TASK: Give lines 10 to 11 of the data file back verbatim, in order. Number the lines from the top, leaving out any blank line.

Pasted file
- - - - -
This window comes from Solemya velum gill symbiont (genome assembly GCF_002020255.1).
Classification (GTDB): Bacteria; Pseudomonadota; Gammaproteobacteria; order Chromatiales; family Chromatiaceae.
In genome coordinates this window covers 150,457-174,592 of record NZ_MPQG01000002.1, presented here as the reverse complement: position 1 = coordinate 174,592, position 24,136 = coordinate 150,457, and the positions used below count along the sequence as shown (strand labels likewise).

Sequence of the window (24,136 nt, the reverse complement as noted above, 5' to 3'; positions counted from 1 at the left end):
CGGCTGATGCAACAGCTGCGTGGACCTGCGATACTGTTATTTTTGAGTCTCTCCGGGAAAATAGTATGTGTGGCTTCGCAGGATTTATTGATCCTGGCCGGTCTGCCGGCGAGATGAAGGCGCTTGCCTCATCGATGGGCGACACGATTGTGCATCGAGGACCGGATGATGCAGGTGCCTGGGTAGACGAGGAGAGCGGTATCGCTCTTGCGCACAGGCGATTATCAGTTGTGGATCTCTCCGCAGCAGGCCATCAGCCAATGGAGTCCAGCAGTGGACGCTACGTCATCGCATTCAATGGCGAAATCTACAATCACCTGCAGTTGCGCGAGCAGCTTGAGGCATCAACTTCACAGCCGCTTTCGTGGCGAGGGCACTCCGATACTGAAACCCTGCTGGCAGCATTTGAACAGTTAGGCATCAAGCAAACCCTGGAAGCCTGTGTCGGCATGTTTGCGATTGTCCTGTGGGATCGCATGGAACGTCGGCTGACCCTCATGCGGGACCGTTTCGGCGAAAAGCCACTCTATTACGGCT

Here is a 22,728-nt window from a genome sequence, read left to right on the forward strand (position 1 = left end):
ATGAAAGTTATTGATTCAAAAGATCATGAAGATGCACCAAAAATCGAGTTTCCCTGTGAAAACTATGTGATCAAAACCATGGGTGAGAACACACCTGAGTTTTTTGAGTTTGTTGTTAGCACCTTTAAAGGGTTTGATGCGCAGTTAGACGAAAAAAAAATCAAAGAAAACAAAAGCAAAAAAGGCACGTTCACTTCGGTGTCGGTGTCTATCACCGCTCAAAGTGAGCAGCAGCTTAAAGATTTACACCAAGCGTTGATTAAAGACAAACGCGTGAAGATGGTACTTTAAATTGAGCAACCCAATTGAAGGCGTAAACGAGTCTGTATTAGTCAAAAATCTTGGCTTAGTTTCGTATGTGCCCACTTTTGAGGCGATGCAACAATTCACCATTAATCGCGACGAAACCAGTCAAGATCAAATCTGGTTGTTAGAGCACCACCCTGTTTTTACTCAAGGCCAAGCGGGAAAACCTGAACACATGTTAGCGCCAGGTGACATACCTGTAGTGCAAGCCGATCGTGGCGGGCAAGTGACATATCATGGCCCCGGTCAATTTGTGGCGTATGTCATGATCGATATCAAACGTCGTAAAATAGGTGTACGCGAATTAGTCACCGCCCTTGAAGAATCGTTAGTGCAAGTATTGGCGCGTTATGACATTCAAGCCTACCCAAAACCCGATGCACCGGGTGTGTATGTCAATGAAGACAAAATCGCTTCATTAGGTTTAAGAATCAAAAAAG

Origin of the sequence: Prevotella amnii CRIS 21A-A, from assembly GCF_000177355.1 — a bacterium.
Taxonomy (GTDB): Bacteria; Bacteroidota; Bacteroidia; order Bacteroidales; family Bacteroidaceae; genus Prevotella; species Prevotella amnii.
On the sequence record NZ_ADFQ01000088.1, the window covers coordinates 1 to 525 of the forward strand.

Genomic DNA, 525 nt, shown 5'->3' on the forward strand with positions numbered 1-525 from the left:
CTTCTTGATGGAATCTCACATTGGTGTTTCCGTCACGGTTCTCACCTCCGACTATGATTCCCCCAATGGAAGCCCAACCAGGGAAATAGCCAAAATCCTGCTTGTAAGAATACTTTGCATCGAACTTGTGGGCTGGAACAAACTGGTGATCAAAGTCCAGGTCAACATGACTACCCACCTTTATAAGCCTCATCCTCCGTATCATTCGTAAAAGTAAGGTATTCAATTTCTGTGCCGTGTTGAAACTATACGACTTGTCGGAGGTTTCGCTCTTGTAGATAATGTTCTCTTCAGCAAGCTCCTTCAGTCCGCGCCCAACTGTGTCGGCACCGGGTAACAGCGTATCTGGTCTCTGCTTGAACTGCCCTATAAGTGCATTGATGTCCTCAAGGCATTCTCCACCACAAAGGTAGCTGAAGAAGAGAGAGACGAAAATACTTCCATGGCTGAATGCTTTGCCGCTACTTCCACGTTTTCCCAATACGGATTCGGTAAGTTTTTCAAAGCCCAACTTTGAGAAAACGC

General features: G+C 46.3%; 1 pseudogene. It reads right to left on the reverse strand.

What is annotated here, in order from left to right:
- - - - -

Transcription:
On the sequence record NZ_ADFQ01000088.1, the window covers coordinates 1 to 525 of the forward strand.

Genomic DNA, 525 nt, shown 5'->3' on the forward strand with positions numbered 1-525 from the left: